Page 72 of The Protege

I shake my head, not understanding, wondering what I’ve done that’s so terrible. “No, you didn’t hear me. I love you.”

In the ringing silence that follows I realize that he did hear me, perfectly. And he’s not saying it back. It’s the night of my eighteenth birthday all over again, me thinking that my feelings will be welcomed by him and Laszlo meeting them with horror.


My heart leaps and I anticipate the words. Say it. Say it, please.

“I need you to go, baby.”

Hope comes crashing down. I’ve ruined everything again, except this time I don’t understand what I’ve done.

“Please, sweetheart,” he whispers. I pull away, hoping he’ll stop me, but his hands fall to his sides. I take another step and he watches me go, his eyes bleak. He’s not going to do anything. He’s not going to stop me.

Anger rises up and I rush at him, screaming, “Tell me what’s wrong. Don’t do this again.”

His arms come around me as I slam a fist into his chest. He holds me, gently but firmly, as I do my best to hurt him. “Laszlo, tell me what it is.”

Somewhere over my head his voice is fierce and bleak. “I can’t, baby. It’s not your fault, but I can’t. Not right now. There are things—”

Can’t, or won’t? He wouldn’t tell me all those years ago that he wanted me and there’s something he’s not telling me now. I wrench myself out of his arms.

He watches helplessly, speaking quietly but breathing as hard as I am. “You need to go now and see your father or you will regret it. That’s what is important now, and I’ll be with you very soon. I need you to trust me on this, baby. Will you trust me, please?”

I don’t understand any of this. What is Laszlo not telling me? He thinks he has to protect me from everything, against my will. “How can I when you won’t talk to me? I don’t think you understand how much you’re hurting me. Hurting us.”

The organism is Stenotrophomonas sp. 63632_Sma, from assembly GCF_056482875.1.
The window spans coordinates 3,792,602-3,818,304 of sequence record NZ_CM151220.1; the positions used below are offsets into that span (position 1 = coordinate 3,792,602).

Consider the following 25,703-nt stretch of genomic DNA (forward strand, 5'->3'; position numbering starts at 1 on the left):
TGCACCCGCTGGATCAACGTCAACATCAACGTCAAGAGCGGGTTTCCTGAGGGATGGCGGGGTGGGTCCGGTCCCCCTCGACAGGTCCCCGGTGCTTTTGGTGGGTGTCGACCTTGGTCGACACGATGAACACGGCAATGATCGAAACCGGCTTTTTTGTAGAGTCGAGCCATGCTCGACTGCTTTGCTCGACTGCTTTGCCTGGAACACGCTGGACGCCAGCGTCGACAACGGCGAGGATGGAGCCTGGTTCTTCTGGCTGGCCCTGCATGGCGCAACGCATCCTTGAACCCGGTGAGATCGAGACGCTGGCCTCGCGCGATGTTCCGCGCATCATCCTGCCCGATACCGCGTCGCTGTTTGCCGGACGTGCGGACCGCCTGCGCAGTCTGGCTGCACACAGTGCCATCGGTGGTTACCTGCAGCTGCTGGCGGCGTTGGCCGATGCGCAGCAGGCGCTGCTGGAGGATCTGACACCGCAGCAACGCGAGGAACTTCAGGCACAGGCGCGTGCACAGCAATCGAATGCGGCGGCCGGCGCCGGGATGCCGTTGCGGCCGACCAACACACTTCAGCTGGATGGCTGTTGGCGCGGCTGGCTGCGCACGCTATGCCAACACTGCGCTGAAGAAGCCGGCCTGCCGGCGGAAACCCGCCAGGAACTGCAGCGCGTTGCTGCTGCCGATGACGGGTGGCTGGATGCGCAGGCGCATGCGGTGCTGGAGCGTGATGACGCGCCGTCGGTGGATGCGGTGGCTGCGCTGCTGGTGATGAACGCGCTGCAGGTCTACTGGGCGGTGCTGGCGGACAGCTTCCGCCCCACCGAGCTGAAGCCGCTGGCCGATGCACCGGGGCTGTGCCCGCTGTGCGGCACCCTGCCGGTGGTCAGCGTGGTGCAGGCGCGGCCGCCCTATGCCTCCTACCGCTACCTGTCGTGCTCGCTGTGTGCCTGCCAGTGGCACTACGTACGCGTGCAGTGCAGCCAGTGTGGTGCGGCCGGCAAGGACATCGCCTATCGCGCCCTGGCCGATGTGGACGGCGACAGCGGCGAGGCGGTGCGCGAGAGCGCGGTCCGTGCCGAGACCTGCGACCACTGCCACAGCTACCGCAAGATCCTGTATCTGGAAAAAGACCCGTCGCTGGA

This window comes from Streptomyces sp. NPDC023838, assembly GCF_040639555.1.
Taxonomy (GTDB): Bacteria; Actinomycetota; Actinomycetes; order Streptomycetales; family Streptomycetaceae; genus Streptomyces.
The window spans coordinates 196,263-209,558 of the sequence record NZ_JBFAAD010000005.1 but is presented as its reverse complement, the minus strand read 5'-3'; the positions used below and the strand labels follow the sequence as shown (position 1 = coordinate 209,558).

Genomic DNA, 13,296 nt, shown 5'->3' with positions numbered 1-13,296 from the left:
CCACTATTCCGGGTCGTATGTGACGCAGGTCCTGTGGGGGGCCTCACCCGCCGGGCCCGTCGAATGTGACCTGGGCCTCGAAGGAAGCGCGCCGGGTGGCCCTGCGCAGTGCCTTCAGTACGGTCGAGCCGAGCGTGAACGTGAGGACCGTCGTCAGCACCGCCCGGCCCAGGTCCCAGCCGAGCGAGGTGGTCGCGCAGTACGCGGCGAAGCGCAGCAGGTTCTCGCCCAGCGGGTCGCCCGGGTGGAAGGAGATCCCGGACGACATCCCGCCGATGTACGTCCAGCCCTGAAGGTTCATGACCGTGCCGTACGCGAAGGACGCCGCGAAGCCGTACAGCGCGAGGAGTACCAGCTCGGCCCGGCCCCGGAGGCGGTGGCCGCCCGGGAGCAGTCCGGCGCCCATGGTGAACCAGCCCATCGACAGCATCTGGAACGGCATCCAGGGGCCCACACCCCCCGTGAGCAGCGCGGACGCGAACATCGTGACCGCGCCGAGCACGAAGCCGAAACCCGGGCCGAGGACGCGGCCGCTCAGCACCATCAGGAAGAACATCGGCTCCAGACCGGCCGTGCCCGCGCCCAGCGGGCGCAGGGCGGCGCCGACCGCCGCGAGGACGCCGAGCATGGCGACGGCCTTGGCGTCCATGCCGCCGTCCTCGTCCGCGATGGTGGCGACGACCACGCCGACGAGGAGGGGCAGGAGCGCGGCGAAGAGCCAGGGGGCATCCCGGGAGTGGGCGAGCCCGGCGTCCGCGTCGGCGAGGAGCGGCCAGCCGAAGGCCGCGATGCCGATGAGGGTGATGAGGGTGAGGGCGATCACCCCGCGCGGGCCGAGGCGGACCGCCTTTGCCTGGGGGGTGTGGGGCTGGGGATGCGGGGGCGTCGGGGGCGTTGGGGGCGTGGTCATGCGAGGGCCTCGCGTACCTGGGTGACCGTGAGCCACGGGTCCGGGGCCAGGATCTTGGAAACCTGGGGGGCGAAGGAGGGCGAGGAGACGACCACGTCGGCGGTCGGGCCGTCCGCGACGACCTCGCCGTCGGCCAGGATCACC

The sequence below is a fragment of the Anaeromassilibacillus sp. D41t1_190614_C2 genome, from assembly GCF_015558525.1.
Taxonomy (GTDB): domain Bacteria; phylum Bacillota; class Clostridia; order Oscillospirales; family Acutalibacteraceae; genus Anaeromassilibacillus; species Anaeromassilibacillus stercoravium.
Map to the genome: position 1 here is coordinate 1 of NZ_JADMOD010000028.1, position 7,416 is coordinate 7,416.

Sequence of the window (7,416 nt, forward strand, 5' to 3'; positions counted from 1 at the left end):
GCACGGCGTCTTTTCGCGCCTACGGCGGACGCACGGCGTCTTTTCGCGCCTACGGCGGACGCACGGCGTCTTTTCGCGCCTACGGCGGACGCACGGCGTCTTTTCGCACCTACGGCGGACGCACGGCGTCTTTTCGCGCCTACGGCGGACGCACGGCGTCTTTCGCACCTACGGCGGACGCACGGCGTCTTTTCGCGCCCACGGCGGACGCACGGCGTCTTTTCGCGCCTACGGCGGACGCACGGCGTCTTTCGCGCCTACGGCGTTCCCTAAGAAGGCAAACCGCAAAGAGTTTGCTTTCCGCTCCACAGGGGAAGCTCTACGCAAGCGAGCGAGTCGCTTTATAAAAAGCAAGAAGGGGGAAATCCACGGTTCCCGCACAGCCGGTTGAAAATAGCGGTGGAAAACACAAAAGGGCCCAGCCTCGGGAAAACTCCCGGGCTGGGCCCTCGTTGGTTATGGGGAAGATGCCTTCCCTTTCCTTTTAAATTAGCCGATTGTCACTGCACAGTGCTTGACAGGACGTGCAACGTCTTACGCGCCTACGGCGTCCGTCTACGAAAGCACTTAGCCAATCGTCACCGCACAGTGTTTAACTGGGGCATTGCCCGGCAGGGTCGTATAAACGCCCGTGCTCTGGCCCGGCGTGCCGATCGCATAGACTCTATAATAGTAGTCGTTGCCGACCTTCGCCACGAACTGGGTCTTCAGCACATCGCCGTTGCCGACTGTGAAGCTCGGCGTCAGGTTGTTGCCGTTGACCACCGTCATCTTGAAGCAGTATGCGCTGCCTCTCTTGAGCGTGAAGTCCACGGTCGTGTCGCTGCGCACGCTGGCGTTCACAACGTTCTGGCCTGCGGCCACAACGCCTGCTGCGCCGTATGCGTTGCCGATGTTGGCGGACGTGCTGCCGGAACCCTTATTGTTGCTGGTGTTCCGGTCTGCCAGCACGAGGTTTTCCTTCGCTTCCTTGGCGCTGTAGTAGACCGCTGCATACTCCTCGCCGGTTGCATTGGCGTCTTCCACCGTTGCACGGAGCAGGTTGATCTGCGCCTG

But he doesn’t say anything and he’s not going to change his mind. This is the Laszlo that everyone else sees. Cool. Remote. Unreadable. And the most painful thing about this is that I never thought he would turn this blank face on me.

I rake my hands through my hair, wanting to scream again. I feel like a piano that someone’s hidden a bomb inside, and striking one more chord will set me off. I need to pull myself together through all the pain like I did that night and just go. Go to London. See my father. That’s what’s important now, my duty to him, not Laszlo and his distance.

I look at him one last time, giving him another chance to explain, but he just stands there silently, and I run from the room.

Later, when I emerge with my suitcase and cello, he’s there and he takes them from me. We walk downstairs in brittle silence, suddenly strangers again. He hugs me before I get into the waiting taxi but my arms are too heavy to hold him back.

As I get into the car I feel the weight that started falling when Laszlo told me my father was dying. It’s still in freefall, plummeting down and down, and I don’t know if it will ever stop falling.

Seventeen hours later I arrive at the hospice, straight from the airport. The flight passed in a blur of restless thoughts and knots in my stomach. I think I forgot to drink any water and I know I didn’t sleep.

When I tell the nurse on duty who I am a doctor takes me into a private room.

“Your father is in the latter stages of liver failure,” she tells me when we’re sitting down, her manner matter-of-fact but gentle, as if she’s used to doing this sort of thing. Which I suppose she is. Who decides they want to become a doctor in a hospice, shepherding people into the next life, knowing there’s nothing you can actually do to heal them? Or is it more something you fall into, by seeing an ad or being referred by a friend?

I realize my mind is wandering and I make myself listen to the doctor. The jetlag must be clogging up my brain.

The doctor tells me that many years of using street heroin cut with all sorts of chemicals damaged the blood vessels in his liver. The damage has progressed slowly over many years but, because of his addiction, he wasn’t a viable candidate for a transplant.

Anger rolls through me. He put this poison into his body day after day and he never tried to get better.

“I’ll take you to see your father. He might be confused or incoherent at times,” she warns me gently. “As his liver is failing it’s causing electrolytes to build up which hinder brain function.”